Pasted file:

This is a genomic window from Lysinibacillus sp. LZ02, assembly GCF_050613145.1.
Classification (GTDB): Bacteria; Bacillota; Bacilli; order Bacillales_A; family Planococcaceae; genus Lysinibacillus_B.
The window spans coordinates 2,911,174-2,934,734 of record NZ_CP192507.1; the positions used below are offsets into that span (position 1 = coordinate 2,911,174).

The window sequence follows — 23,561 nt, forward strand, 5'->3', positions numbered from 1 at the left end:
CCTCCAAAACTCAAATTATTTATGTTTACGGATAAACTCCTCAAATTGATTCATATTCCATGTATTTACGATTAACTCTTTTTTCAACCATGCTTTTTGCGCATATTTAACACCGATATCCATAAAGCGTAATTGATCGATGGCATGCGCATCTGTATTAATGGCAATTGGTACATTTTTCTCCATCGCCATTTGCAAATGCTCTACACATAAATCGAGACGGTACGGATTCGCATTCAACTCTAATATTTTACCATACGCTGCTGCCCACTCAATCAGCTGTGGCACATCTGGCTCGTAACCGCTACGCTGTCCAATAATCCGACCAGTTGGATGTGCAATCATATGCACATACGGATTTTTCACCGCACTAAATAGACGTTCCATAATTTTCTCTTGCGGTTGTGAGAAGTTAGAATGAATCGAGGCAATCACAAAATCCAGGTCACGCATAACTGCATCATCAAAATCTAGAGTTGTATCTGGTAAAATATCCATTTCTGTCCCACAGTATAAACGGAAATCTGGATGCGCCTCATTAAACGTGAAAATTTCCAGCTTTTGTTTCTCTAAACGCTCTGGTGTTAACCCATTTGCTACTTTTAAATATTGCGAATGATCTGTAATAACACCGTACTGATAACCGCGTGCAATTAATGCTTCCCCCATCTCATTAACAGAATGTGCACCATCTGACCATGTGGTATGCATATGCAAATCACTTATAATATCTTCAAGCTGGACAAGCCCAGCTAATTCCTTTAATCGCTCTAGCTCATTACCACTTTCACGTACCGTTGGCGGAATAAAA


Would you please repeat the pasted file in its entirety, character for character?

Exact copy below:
This is a genomic window from Lysinibacillus sp. LZ02, assembly GCF_050613145.1.
Classification (GTDB): Bacteria; Bacillota; Bacilli; order Bacillales_A; family Planococcaceae; genus Lysinibacillus_B.
The window spans coordinates 2,911,174-2,934,734 of record NZ_CP192507.1; the positions used below are offsets into that span (position 1 = coordinate 2,911,174).

The window sequence follows — 23,561 nt, forward strand, 5'->3', positions numbered from 1 at the left end:
CCTCCAAAACTCAAATTATTTATGTTTACGGATAAACTCCTCAAATTGATTCATATTCCATGTATTTACGATTAACTCTTTTTTCAACCATGCTTTTTGCGCATATTTAACACCGATATCCATAAAGCGTAATTGATCGATGGCATGCGCATCTGTATTAATGGCAATTGGTACATTTTTCTCCATCGCCATTTGCAAATGCTCTACACATAAATCGAGACGGTACGGATTCGCATTCAACTCTAATATTTTACCATACGCTGCTGCCCACTCAATCAGCTGTGGCACATCTGGCTCGTAACCGCTACGCTGTCCAATAATCCGACCAGTTGGATGTGCAATCATATGCACATACGGATTTTTCACCGCACTAAATAGACGTTCCATAATTTTCTCTTGCGGTTGTGAGAAGTTAGAATGAATCGAGGCAATCACAAAATCCAGGTCACGCATAACTGCATCATCAAAATCTAGAGTTGTATCTGGTAAAATATCCATTTCTGTCCCACAGTATAAACGGAAATCTGGATGCGCCTCATTAAACGTGAAAATTTCCAGCTTTTGTTTCTCTAAACGCTCTGGTGTTAACCCATTTGCTACTTTTAAATATTGCGAATGATCTGTAATAACACCGTACTGATAACCGCGTGCAATTAATGCTTCCCCCATCTCATTAACAGAATGTGCACCATCTGACCATGTGGTATGCATATGCAAATCACTTATAATATCTTCAAGCTGGACAAGCCCAGCTAATTCCTTTAATCGCTCTAGCTCATTACCACTTTCACGTACCGTTGGCGGAATAAAA